Wayfair Levels the Playing Field for Missouri Businesses
On Wednesday, June 30, Governor Parson signed Senate Bill 153 into law. Commonly referred to as the “Wayfair Bill,” SB 153 requires online retailers to collect sales tax on all internet purchases made by Missouri consumers. Our current tax code only requires online retailers with a brick-and-mortar presence in Missouri to collect sales tax. This legislation extends this requirement to all online retailers who make more than $100,000 annually on purchases made by Missouri consumers.
The COVID-19 pandemic has been devastating for all Missourians, but especially for our state’s businesses. Even before the pandemic, our businesses were struggling to stay competitive with online retailers — and the shutdowns caused by the pandemic have only made it worse. By not collecting sales tax, this incentivized consumers to buy from online retailers, which are often direct competitors with Missouri businesses. From a tax policy perspective, SB 153 levels the playing field for local businesses competing with online out-of-state businesses.
This legislation also creates the “Missouri Working Family Tax Credit Act,” a state level earned income tax credit (EITC) that will provide tax relief to low-income workers.
SB 153 calls for further cuts to the state’s income tax rate if state revenues continue to grow. Current law allows the state income tax rate to be cut by 0.5%, in increments of 0.1%, if certain revenue triggers are met. Senate Bill 153 allows for three additional 0.1% cuts, on top of the existing reductions, for a total possible income tax cut of 0.8%.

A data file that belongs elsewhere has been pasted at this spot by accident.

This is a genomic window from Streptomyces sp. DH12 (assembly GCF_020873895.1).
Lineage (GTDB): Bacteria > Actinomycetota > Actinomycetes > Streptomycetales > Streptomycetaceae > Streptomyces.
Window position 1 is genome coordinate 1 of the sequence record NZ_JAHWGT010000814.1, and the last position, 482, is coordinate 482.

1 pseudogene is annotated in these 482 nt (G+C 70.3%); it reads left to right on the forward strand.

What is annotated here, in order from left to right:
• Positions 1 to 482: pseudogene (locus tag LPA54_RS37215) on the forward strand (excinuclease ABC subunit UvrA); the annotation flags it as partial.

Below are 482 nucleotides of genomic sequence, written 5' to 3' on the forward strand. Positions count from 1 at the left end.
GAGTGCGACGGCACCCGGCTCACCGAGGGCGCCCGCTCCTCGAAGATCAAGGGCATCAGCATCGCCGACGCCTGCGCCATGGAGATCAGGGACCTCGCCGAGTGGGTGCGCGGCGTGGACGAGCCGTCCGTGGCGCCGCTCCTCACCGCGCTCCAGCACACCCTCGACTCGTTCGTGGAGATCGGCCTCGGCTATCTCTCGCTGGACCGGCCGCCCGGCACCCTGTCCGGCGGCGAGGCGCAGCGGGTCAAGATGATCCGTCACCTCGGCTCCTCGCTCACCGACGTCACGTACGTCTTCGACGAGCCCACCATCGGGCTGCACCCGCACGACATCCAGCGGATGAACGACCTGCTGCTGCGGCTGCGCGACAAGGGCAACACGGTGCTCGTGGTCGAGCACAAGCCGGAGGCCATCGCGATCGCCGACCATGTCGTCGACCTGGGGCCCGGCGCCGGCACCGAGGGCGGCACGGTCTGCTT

In addition to that, SB 153 includes Senate Bill 22, which helps prevent your taxpayer dollars from being used to fund risky development projects in flood plains. This legislation prohibits new development projects from using TIF in areas designated by the Federal Emergency Management Agency (FEMA) as a floodplain, and it prohibits new TIF projects in “Greenfield areas” which is agricultural land located outside of city limits or land that is substantially surrounded by properties with agricultural zoning classifications. This legislation also requires local projects seeking TIF to provide a study by a land use planner, urban planner, licensed architect, licensed commercial real estate appraiser or licensed attorney that details how the area meets the criteria necessary to receive TIF. It’s important to note that this legislation does not end development in flood plains, but rather the use of your tax dollars in risky private developments. Incentivizing the use of tax dollars in flood plains is bad policy. If a developer wants to gamble and build in a floodplain, they should assume all of the risk — not taxpayers.
I want to thank Gov. Parson for signing this critical legislation into law. I believe it is one the best ways we can support our local businesses and ensure they have a fighting chance against online retailers. I have been working for years to pass this legislation, and I am proud of the hard work my colleagues and I put into getting this bill across the legislative finish line.